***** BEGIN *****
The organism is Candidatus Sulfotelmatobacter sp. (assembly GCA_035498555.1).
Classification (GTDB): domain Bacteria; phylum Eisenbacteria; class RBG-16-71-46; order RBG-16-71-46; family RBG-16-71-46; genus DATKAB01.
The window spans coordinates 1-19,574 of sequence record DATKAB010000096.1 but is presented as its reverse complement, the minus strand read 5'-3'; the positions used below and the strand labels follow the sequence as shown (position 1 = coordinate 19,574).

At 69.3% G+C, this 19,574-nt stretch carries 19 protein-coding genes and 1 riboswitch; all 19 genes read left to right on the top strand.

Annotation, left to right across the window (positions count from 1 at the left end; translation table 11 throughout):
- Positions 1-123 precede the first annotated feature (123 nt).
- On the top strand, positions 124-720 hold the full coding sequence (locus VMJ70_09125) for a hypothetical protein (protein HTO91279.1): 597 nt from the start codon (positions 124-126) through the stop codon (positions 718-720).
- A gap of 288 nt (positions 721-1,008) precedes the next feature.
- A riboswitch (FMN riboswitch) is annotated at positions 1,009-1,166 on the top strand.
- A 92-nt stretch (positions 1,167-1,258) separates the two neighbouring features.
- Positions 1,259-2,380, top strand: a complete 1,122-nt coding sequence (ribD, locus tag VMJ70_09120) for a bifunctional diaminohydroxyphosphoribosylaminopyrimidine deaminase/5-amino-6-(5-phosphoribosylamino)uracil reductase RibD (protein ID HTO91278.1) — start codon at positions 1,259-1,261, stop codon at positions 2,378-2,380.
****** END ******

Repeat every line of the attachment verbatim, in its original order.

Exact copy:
The organism is Candidatus Sulfotelmatobacter sp. (assembly GCA_035498555.1).
Classification (GTDB): domain Bacteria; phylum Eisenbacteria; class RBG-16-71-46; order RBG-16-71-46; family RBG-16-71-46; genus DATKAB01.
The window spans coordinates 1-19,574 of sequence record DATKAB010000096.1 but is presented as its reverse complement, the minus strand read 5'-3'; the positions used below and the strand labels follow the sequence as shown (position 1 = coordinate 19,574).

At 69.3% G+C, this 19,574-nt stretch carries 19 protein-coding genes and 1 riboswitch; all 19 genes read left to right on the top strand.

Annotation, left to right across the window (positions count from 1 at the left end; translation table 11 throughout):
- Positions 1-123 precede the first annotated feature (123 nt).
- On the top strand, positions 124-720 hold the full coding sequence (locus VMJ70_09125) for a hypothetical protein (protein HTO91279.1): 597 nt from the start codon (positions 124-126) through the stop codon (positions 718-720).
- A gap of 288 nt (positions 721-1,008) precedes the next feature.
- A riboswitch (FMN riboswitch) is annotated at positions 1,009-1,166 on the top strand.
- A 92-nt stretch (positions 1,167-1,258) separates the two neighbouring features.
- Positions 1,259-2,380, top strand: a complete 1,122-nt coding sequence (ribD, locus tag VMJ70_09120) for a bifunctional diaminohydroxyphosphoribosylaminopyrimidine deaminase/5-amino-6-(5-phosphoribosylamino)uracil reductase RibD (protein ID HTO91278.1) — start codon at positions 1,259-1,261, stop codon at positions 2,378-2,380.